Hence, it is quite tedious to choose a hotel stock to invest in.

What to do next?

In such situations, I would lay down some considerations.

First, I have mentioned that upscale is probably the segment that would recover the earliest (reasons: business travels, staycation and unlikely disrupted by Airbnb).

Second, countries that are business hubs and have Covid-19 under control will stand a better chance to receive more travellers. Singapore, China and Australia are some countries that came to mind. That said, I think countries like U.S. will still do okay because of the vibrant business activities scene, despite seeing infections on the rise. I would avoid exotic places such as Maldives (or resort types) because I do not think leisure travel will recover so soon but they may surprise if the rich can’t wait to relax at a remote resort. A dark horse I would say.

That would narrow my choices to Shangri-La, Hotel Properties, Amara, Mandarin Oriental, Stamford Land, ARA US HTrust, Frasers HTrust and CDL HTrust based on the above qualitative filters.

Now let’s look at some financial figures in the table below (based on their last FY reports). I would prefer those with low PB ratios (cheap against its underlying hotel value), low debt/asset ratios (debt room to borrow), and high cash ratios (enough cash to cover short term liabilities).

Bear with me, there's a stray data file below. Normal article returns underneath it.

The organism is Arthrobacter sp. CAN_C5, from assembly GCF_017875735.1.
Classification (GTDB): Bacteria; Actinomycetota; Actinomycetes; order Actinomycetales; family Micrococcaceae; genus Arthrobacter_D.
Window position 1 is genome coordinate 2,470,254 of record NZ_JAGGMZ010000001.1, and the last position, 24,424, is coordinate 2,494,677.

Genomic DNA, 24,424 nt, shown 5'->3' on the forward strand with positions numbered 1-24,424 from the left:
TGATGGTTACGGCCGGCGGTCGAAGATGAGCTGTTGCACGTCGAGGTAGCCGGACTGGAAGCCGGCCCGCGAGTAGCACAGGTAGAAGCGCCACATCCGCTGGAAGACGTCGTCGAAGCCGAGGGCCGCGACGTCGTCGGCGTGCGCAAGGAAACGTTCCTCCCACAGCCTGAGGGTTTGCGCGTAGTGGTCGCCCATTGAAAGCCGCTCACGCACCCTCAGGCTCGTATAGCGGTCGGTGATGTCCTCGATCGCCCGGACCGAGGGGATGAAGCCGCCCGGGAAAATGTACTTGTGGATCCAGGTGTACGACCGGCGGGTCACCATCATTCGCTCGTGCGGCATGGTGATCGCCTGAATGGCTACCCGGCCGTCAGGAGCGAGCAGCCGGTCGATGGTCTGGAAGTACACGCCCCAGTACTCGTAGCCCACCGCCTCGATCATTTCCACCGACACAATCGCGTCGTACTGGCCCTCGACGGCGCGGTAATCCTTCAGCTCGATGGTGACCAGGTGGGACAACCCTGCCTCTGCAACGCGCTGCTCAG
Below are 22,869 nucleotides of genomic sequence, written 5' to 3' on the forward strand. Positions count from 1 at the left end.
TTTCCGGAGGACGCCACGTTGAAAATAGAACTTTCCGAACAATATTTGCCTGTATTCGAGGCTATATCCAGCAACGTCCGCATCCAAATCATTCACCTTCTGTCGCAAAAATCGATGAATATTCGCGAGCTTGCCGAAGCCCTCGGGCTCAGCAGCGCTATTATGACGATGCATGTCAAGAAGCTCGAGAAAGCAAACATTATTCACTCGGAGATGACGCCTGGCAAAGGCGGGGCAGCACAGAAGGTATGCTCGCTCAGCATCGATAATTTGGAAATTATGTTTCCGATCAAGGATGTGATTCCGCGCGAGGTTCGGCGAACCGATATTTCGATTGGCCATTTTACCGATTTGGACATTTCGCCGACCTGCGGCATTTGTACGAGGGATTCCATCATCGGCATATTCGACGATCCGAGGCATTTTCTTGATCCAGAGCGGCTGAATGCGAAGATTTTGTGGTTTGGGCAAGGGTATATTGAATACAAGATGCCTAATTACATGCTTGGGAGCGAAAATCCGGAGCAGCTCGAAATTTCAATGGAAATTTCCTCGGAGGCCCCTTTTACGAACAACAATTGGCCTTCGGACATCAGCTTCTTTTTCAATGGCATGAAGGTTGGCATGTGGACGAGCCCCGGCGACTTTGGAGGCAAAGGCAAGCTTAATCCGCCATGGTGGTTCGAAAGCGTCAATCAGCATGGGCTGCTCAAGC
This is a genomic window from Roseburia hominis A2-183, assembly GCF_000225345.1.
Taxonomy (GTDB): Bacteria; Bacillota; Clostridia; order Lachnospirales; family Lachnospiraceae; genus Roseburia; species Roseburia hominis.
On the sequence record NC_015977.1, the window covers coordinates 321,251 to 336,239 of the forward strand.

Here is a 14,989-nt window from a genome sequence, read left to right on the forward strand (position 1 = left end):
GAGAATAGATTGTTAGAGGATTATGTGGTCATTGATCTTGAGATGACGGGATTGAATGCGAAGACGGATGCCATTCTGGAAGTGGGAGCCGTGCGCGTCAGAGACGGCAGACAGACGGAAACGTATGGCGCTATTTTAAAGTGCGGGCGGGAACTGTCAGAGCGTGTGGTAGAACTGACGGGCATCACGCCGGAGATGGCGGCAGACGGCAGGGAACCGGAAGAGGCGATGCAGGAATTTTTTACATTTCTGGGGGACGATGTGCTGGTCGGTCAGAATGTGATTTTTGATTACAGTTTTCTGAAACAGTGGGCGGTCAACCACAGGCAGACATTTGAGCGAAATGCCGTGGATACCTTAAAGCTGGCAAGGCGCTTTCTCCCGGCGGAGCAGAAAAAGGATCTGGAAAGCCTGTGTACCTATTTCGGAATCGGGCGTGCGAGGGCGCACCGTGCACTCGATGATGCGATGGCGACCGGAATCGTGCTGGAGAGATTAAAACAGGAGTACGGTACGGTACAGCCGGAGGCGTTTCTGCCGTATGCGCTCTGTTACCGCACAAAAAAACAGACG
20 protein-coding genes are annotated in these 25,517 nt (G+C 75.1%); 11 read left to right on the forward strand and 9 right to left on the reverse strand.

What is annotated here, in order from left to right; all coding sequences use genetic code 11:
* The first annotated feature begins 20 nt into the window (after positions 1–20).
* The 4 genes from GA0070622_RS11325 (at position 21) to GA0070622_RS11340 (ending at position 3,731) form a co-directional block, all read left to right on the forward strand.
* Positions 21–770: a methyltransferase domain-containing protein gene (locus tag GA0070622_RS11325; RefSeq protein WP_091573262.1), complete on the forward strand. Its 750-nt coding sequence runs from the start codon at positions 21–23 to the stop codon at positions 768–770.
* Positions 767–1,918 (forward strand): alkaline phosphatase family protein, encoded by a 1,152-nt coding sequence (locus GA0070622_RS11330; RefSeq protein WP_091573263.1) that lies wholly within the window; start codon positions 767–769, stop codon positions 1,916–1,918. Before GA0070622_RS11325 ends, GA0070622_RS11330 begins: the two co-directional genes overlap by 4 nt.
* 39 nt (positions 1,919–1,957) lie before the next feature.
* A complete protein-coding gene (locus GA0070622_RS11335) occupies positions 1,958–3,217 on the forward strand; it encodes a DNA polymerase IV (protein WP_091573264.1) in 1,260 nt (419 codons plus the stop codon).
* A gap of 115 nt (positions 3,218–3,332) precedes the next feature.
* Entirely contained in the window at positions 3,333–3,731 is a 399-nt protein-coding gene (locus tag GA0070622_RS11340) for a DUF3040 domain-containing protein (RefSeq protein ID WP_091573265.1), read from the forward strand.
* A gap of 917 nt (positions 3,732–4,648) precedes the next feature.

PB Ratio Debt/Asset Cash Ratio
Shangri-La 0.4 43% 0.7
Hotel Properties 0.8 36% 0.6
Amara 0.5 46% 0.2
Mandarin Oriental 0.5 15% 1.4
Stamford Land 0.6 16% 1.0
ARA US HTrust 0.4 43%
(30 Jun 20)
1.7
(30 Jun 20)
Frasers HTrust 0.6 36%
(30 Jun 20)
2.0
CDL HTrust 0.6 37%
(30 Jun 20)
1.0
(30 Jun 20)

Mandarin Oriental has the best set of numbers while Stamford Land comes in close. The 3 hospitality trusts are decent too, with cash ratios more than 1.

Some of you may prefer hospitality trusts. Their dividend payouts tend to be more certain as they have an incentive to distribute dividends, in order to enjoy tax savings.

Hospitality trusts also tend to have higher disclosures on their financial status and provide timely updates. As they are more popular among investors, their stock prices would tend to be more efficient when they rebound. This may not apply to non-trust hotel stocks like Mandarin Oriental and Stamford Land. Such stocks may not be able to unlock their value if there aren’t significant events happening.

I won’t be making a decision for you but I believe I have given you sufficient information for you to make a choice. I haven’t invested in any hotel stocks yet but I am interested to pick one up.

What about you?

Would you buy hotel stocks?